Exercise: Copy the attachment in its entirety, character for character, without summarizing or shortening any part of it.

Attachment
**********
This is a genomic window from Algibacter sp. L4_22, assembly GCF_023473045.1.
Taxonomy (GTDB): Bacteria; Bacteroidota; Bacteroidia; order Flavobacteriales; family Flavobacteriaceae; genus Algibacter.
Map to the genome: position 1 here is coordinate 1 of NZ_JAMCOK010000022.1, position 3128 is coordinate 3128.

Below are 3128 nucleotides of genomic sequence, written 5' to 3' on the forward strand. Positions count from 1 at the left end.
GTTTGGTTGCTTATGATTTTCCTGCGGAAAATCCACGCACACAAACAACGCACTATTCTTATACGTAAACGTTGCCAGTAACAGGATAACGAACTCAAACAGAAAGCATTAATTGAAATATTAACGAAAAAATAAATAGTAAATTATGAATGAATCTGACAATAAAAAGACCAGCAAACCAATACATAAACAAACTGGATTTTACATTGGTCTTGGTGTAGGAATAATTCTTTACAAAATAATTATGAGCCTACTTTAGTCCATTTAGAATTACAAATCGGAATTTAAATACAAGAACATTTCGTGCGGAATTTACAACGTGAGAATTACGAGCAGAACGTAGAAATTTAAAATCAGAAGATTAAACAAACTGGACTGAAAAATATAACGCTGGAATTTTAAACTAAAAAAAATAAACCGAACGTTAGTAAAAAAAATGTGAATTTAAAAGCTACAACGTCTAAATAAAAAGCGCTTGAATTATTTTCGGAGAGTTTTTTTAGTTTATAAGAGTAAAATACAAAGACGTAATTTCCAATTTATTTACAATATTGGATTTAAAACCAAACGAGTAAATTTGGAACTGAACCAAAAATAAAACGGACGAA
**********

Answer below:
This is a genomic window from Algibacter sp. L4_22, assembly GCF_023473045.1.
Taxonomy (GTDB): Bacteria; Bacteroidota; Bacteroidia; order Flavobacteriales; family Flavobacteriaceae; genus Algibacter.
Map to the genome: position 1 here is coordinate 1 of NZ_JAMCOK010000022.1, position 3128 is coordinate 3128.

Below are 3128 nucleotides of genomic sequence, written 5' to 3' on the forward strand. Positions count from 1 at the left end.
GTTTGGTTGCTTATGATTTTCCTGCGGAAAATCCACGCACACAAACAACGCACTATTCTTATACGTAAACGTTGCCAGTAACAGGATAACGAACTCAAACAGAAAGCATTAATTGAAATATTAACGAAAAAATAAATAGTAAATTATGAATGAATCTGACAATAAAAAGACCAGCAAACCAATACATAAACAAACTGGATTTTACATTGGTCTTGGTGTAGGAATAATTCTTTACAAAATAATTATGAGCCTACTTTAGTCCATTTAGAATTACAAATCGGAATTTAAATACAAGAACATTTCGTGCGGAATTTACAACGTGAGAATTACGAGCAGAACGTAGAAATTTAAAATCAGAAGATTAAACAAACTGGACTGAAAAATATAACGCTGGAATTTTAAACTAAAAAAAATAAACCGAACGTTAGTAAAAAAAATGTGAATTTAAAAGCTACAACGTCTAAATAAAAAGCGCTTGAATTATTTTCGGAGAGTTTTTTTAGTTTATAAGAGTAAAATACAAAGACGTAATTTCCAATTTATTTACAATATTGGATTTAAAACCAAACGAGTAAATTTGGAACTGAACCAAAAATAAAACGGACGAA